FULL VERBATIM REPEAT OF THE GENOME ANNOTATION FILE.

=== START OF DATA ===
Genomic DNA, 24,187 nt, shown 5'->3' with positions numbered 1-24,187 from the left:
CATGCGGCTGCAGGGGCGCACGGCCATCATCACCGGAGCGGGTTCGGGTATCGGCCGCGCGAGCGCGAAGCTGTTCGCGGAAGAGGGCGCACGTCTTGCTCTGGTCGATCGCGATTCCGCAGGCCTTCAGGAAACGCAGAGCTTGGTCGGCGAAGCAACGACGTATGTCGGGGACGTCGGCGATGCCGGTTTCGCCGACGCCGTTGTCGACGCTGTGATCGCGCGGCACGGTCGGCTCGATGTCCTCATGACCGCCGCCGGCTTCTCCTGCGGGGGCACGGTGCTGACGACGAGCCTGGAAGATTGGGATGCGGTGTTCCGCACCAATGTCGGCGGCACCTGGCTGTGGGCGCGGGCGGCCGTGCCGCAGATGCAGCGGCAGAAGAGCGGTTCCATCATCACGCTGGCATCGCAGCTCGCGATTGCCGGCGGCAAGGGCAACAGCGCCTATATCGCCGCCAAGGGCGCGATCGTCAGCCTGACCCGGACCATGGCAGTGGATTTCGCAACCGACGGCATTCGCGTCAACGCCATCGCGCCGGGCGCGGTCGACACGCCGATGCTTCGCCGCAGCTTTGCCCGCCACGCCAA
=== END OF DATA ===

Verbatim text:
Genomic DNA, 24,187 nt, shown 5'->3' with positions numbered 1-24,187 from the left:
CATGCGGCTGCAGGGGCGCACGGCCATCATCACCGGAGCGGGTTCGGGTATCGGCCGCGCGAGCGCGAAGCTGTTCGCGGAAGAGGGCGCACGTCTTGCTCTGGTCGATCGCGATTCCGCAGGCCTTCAGGAAACGCAGAGCTTGGTCGGCGAAGCAACGACGTATGTCGGGGACGTCGGCGATGCCGGTTTCGCCGACGCCGTTGTCGACGCTGTGATCGCGCGGCACGGTCGGCTCGATGTCCTCATGACCGCCGCCGGCTTCTCCTGCGGGGGCACGGTGCTGACGACGAGCCTGGAAGATTGGGATGCGGTGTTCCGCACCAATGTCGGCGGCACCTGGCTGTGGGCGCGGGCGGCCGTGCCGCAGATGCAGCGGCAGAAGAGCGGTTCCATCATCACGCTGGCATCGCAGCTCGCGATTGCCGGCGGCAAGGGCAACAGCGCCTATATCGCCGCCAAGGGCGCGATCGTCAGCCTGACCCGGACCATGGCAGTGGATTTCGCAACCGACGGCATTCGCGTCAACGCCATCGCGCCGGGCGCGGTCGACACGCCGATGCTTCGCCGCAGCTTTGCCCGCCACGCCAA